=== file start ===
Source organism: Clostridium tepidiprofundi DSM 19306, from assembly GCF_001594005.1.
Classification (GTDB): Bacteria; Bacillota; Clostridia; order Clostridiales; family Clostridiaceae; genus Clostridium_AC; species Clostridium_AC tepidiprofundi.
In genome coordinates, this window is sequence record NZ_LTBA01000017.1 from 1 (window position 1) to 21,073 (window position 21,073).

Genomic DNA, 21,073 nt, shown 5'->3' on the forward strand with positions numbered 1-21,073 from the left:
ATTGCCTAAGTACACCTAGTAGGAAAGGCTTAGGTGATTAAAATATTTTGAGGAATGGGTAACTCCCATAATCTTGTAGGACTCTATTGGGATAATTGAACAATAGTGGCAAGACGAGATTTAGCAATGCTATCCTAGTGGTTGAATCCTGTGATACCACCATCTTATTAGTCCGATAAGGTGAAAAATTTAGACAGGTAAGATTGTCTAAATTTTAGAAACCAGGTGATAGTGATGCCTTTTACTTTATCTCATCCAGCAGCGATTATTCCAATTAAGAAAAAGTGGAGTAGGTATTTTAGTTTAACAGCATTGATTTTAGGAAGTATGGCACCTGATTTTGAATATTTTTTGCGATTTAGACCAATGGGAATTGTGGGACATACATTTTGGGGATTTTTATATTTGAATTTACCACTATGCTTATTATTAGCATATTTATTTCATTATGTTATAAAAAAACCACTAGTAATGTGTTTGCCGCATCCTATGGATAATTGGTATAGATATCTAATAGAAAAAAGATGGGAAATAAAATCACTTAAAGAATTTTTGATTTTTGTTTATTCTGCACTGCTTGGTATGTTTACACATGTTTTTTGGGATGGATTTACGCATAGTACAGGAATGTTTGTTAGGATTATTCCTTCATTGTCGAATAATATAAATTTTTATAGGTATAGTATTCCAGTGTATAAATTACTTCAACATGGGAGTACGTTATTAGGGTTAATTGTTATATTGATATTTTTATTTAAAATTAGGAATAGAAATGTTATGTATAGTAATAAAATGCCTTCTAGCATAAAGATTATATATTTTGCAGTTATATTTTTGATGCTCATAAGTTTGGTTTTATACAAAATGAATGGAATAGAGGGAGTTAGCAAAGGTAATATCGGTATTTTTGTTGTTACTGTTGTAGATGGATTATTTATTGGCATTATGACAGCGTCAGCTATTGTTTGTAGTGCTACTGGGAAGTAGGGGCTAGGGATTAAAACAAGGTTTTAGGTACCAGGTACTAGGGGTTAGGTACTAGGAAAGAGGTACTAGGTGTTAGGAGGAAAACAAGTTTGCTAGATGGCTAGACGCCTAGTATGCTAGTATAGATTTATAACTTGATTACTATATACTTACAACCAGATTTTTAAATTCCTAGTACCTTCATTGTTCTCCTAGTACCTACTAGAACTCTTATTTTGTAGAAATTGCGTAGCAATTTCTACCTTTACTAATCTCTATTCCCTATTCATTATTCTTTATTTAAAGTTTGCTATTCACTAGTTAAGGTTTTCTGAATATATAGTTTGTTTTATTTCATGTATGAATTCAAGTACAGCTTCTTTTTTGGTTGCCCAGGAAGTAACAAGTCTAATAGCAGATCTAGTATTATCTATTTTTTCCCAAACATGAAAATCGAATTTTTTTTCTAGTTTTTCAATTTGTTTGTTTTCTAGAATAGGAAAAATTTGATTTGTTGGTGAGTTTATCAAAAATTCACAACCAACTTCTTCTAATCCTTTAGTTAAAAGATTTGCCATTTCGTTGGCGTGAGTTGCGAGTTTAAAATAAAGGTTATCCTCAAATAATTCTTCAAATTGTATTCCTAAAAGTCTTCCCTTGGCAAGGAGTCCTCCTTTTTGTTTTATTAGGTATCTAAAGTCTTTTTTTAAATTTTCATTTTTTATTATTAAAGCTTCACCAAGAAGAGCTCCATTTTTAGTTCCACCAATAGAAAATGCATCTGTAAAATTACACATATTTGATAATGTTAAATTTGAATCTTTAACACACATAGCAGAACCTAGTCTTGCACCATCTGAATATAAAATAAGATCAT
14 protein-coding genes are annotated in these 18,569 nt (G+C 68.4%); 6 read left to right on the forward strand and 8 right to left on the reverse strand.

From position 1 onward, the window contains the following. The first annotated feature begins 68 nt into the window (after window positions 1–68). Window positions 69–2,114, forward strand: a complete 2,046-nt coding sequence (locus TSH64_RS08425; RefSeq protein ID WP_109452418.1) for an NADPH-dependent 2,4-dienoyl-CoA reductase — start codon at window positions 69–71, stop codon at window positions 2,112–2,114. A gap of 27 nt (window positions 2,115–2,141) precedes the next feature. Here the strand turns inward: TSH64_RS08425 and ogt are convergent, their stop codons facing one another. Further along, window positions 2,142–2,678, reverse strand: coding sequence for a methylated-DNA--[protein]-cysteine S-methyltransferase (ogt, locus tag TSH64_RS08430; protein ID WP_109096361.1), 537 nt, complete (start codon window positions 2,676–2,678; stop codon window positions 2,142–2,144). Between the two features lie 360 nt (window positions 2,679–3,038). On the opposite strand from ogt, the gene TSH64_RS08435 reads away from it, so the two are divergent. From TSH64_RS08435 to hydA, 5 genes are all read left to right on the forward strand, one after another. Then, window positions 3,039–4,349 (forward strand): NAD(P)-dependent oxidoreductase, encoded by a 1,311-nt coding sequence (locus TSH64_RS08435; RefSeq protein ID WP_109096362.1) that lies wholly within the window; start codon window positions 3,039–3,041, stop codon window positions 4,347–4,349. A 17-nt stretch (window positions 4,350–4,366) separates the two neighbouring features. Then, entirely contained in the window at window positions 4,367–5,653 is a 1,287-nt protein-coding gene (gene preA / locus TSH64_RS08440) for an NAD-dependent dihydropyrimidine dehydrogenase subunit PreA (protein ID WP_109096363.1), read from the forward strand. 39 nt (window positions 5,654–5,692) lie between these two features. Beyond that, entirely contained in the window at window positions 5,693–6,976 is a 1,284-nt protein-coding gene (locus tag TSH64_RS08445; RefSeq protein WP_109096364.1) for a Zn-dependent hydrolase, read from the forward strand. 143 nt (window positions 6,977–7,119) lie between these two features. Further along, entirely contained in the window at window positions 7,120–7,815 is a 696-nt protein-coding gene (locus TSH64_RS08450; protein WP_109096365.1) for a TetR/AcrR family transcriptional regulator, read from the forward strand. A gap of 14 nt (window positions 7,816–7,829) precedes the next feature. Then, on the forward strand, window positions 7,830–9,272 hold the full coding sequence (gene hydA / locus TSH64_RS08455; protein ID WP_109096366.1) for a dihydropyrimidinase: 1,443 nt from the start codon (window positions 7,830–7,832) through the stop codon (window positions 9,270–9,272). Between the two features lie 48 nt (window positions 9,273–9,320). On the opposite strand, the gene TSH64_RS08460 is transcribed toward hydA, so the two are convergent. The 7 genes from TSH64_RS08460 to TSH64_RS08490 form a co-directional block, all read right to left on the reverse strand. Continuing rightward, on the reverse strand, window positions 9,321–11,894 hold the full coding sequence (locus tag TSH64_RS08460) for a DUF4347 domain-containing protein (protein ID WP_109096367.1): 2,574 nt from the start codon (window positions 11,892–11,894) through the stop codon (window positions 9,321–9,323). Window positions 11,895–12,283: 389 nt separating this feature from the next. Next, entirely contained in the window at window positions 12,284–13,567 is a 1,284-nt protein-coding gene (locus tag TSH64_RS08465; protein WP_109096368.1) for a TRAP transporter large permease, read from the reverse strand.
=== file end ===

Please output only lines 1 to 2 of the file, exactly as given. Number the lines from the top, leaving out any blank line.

Source organism: Clostridium tepidiprofundi DSM 19306, from assembly GCF_001594005.1.
Classification (GTDB): Bacteria; Bacillota; Clostridia; order Clostridiales; family Clostridiaceae; genus Clostridium_AC; species Clostridium_AC tepidiprofundi.